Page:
Daily, we hear that extensive testing and contract tracing are the keys to reigning in the spread of COVID-19. Testing makes sense. There are two kinds of tests available for COVID-19, viral tests and antibody tests. The viral tests check to see if you have an active infection, this is usually done with a nasal swab. The antibody test shows whether or not you’ve had a past infection, this is done with a finger prick. Simple right?
Contact tracing seems a bit more complex than a yes or no answer. What does a contract tracer actually do?
What is Contact Tracing?
Contact tracing is the process of identifying people who may have come into contact with an infected person or “contacts.” But, it also involves following these contacts and the subsequent collection of further information about their contacts. Tracing the contacts of infected individuals, testing them for infection, then isolating or treating infected contacts, will reduce infections in the population as a whole.
History of Contact Tracing
Contact tracing is not a new thing. It has been around for many years as a tool to prevent the spread of various diseases. Traditionally, it was used to track tuberculosis infections, vaccine-preventable infections like measles, and sexually transmitted infections (including HIV). However, it is also useful in tracing more unfamiliar blood-borne infections, Ebola, some serious bacterial infections, and of course novel infections like COVID-19.
Communicable disease control in public health has utilized contact tracing for decades. A common example is the eradication of smallpox. This elimination is not attributable to universal immunization but to extensive contact tracing and isolation of infected individuals. Once individuals were isolated, they immunized the surrounding community and contacts that were considered at-risk of contracting smallpox.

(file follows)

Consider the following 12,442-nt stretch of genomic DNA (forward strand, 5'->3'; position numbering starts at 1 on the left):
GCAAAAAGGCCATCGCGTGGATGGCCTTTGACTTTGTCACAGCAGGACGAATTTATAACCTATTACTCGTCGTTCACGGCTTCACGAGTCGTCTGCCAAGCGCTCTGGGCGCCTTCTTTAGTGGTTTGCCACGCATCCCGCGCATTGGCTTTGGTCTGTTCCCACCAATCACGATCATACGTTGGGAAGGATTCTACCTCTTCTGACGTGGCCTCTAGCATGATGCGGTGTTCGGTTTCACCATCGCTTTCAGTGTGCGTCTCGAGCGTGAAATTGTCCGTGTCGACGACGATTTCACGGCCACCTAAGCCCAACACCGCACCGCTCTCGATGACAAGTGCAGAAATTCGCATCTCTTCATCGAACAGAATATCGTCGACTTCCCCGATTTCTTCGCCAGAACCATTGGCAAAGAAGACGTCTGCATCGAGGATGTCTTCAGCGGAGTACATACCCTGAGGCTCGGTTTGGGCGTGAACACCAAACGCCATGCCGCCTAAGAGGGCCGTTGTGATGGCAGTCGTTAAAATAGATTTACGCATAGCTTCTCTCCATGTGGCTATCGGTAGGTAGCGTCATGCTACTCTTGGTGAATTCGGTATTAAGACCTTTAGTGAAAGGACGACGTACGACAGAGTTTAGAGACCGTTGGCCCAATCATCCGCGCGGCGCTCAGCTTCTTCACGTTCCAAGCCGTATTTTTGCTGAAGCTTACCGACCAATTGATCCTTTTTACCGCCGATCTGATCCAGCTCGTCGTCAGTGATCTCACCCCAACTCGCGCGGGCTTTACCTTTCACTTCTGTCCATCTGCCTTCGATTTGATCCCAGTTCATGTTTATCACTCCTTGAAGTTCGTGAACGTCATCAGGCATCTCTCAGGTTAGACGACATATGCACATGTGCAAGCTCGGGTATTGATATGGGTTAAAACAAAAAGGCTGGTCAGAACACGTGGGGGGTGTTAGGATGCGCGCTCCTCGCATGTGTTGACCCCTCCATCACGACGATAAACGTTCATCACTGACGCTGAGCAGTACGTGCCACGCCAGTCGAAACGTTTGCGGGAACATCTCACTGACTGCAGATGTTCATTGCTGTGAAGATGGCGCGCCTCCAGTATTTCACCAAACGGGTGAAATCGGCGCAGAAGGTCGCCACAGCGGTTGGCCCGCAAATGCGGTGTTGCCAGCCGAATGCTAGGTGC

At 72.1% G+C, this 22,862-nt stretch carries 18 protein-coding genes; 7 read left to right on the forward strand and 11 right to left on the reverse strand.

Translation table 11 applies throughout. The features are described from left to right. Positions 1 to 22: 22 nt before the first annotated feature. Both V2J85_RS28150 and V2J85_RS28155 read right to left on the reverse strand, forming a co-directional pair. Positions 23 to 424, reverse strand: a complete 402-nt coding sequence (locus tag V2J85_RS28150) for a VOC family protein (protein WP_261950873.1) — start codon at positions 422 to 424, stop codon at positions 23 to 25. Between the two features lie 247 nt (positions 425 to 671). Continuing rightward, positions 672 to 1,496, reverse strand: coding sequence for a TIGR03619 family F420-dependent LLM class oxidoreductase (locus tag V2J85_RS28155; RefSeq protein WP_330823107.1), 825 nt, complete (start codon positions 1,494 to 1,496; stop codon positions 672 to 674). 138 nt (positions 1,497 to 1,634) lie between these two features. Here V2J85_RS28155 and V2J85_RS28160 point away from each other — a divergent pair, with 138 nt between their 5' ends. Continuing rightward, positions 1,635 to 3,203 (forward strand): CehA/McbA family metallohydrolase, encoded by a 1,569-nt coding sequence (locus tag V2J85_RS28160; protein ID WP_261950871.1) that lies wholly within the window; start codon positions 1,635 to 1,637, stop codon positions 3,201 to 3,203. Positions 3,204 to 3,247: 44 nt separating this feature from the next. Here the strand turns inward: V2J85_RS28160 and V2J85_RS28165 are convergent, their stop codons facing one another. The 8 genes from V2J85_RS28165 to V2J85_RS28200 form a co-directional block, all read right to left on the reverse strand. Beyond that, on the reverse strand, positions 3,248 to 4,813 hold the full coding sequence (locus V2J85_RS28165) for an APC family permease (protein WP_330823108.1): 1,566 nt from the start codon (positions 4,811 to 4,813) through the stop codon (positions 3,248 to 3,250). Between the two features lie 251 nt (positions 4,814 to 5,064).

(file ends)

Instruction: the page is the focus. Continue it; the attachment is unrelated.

Goals of Contact Tracing
A contact tracer is a detective in a way. They work with patients that have tested positive for, in this case, COVID-19. Working with the patients to recall everyone they had close contact with during the time frame they were infectious.
Contract tracing has multiple goals associated with the practice. The main goal is to prevent the spread of an infectious disease. Simultaneously, it is used to alert contacts to the possibility of infection. Then offer preventive services including diagnosis, counseling and treatment to already infected individuals. In addition, for the science community, contact tracing helps us learn about the various factors of a disease.
In situations where the disease is relatively unknown, like the novel coronavirus, contact tracing helps epidemiologist determine the disease characteristics. Understanding the modes of transmission, and overall infectiousness is important when studying ways to combat new diseases.
The Centers for Disease Control and Prevention (CDC)
The CDC created a list of core principles for case investigation and contact tracing. This is part of their multipronged approach to fight the COVID-19 pandemic. They are providing resources such as this digital toolkit and health department checklists for creating case investigation and contact tracing plans. These resources are built for tracers and other healthcare professionals to fully understand the importance and procedures of proper contact tracing.
For more information on developing a COVID-19 case investigation and contract tracing plan consult the CDC for details. These resources help healthcare professionals and others understand what is needed to work collaboratively across public and private agencies stopping the transmission of COVID-19.
Contact Tracer and Screener Jobs
The CDC is calling for communities to “scale up and train a large workforce of testers.” Supplemental Health Care has a national network of offices ready to partner with factories, office buildings, and health departments to build a safe, new normal for our communities. We are ready to help stop the spread of COVID-19. If you’re interested in learning about available jobs for contact tracers and screeners, contact us today.
the shc blog